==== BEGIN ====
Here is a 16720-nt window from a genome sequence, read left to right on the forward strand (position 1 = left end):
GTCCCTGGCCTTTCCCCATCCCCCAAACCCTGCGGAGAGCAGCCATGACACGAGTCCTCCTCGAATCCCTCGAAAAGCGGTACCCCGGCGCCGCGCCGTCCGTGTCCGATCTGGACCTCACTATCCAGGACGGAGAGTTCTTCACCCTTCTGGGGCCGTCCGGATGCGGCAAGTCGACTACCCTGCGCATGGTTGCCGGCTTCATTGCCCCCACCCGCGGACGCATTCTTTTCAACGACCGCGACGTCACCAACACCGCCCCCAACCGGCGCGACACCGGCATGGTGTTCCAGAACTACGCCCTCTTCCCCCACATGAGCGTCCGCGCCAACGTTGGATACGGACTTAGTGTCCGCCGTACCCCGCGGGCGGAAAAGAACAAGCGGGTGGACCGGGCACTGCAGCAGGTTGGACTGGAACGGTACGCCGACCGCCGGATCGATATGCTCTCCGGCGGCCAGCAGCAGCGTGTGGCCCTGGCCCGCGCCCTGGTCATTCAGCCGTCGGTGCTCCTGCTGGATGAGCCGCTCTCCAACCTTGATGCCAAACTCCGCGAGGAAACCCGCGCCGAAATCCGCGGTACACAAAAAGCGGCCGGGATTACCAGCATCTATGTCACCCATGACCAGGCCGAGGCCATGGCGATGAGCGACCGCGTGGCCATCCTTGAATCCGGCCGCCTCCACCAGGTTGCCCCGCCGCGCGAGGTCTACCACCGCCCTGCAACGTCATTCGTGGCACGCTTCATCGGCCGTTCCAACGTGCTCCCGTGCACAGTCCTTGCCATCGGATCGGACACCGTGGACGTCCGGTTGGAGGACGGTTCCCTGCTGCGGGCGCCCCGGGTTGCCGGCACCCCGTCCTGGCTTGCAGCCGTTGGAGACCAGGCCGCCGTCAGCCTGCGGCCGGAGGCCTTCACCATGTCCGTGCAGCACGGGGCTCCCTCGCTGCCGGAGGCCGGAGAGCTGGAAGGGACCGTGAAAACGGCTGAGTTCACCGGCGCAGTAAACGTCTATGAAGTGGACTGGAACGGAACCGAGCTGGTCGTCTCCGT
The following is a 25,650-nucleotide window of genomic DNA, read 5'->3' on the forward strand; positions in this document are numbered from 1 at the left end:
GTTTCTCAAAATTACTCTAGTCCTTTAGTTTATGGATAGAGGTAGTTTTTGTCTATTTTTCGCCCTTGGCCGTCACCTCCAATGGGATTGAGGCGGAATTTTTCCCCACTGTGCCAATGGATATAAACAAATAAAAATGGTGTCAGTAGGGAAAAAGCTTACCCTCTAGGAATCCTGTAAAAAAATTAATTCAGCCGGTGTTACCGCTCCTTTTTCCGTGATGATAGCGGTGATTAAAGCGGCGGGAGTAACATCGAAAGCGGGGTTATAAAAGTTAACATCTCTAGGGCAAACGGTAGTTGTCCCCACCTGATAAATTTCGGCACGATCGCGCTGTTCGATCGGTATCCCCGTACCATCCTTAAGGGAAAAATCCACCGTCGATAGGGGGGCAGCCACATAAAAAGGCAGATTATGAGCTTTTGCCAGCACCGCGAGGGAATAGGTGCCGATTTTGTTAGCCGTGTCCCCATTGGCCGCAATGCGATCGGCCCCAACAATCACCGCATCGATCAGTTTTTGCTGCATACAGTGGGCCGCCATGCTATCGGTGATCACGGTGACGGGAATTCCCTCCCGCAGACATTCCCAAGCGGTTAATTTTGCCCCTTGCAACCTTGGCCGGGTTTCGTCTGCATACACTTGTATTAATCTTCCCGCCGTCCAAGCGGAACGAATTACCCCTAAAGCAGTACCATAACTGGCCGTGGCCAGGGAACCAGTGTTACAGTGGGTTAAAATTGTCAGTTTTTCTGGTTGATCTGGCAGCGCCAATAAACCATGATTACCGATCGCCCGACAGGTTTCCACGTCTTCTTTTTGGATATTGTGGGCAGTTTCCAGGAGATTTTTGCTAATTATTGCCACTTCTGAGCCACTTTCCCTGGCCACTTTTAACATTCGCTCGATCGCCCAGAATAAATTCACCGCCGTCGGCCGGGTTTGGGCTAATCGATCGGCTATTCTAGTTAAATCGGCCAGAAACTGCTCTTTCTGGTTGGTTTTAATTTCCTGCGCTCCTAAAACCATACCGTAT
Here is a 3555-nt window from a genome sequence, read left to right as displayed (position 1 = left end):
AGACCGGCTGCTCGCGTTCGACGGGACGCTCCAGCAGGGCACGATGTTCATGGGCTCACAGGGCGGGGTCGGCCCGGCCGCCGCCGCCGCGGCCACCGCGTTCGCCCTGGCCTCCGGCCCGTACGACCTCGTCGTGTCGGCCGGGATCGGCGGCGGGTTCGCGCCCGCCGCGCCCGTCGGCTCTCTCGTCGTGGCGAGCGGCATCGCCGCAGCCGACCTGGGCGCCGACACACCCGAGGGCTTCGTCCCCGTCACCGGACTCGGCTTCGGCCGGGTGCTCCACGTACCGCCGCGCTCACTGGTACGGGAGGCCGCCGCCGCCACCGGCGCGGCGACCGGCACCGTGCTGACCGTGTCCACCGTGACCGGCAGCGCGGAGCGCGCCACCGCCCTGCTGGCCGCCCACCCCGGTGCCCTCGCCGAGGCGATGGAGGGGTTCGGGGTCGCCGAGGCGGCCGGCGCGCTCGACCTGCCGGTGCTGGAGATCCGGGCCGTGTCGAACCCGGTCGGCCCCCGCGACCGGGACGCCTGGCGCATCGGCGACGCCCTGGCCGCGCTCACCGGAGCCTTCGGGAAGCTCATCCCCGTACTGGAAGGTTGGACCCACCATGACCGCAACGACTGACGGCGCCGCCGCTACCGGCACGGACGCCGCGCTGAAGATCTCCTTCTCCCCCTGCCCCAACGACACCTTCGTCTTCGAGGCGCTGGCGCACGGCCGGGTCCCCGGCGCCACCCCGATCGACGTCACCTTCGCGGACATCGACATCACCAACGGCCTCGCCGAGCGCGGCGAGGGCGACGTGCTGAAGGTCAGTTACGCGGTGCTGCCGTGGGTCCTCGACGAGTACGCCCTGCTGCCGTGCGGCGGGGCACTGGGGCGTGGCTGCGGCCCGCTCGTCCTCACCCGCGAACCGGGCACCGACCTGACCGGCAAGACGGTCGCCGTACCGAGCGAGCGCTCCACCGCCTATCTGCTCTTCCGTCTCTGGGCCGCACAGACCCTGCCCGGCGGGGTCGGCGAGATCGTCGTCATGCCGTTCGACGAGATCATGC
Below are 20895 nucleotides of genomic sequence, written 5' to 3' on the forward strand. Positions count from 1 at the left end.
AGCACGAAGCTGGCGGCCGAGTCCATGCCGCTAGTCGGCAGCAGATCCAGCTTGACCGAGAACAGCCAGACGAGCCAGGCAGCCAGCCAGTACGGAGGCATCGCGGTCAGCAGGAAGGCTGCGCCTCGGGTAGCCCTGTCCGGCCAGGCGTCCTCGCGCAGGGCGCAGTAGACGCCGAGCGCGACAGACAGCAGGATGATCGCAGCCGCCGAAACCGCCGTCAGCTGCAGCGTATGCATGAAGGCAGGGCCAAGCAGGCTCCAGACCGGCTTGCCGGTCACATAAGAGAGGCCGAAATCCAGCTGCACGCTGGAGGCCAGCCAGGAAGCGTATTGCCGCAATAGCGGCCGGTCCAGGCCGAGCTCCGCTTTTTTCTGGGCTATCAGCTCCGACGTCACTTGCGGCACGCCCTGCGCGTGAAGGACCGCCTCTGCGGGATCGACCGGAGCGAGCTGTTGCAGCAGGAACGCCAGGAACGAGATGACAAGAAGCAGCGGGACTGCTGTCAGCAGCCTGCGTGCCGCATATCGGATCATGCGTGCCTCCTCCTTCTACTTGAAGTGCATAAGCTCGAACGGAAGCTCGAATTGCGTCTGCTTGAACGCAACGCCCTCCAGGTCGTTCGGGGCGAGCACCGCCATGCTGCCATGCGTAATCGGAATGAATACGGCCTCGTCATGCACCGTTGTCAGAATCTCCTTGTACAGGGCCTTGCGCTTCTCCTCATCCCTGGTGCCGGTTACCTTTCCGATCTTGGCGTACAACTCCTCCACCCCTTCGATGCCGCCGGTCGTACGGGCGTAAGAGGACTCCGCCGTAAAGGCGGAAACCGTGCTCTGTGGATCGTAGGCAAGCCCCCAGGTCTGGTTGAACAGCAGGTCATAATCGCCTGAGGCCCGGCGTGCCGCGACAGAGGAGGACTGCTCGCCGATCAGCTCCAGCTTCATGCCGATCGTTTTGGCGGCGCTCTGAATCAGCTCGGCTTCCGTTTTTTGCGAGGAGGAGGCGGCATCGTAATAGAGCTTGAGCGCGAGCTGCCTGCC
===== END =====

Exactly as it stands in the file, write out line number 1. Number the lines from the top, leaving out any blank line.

Here is a 16720-nt window from a genome sequence, read left to right on the forward strand (position 1 = left end):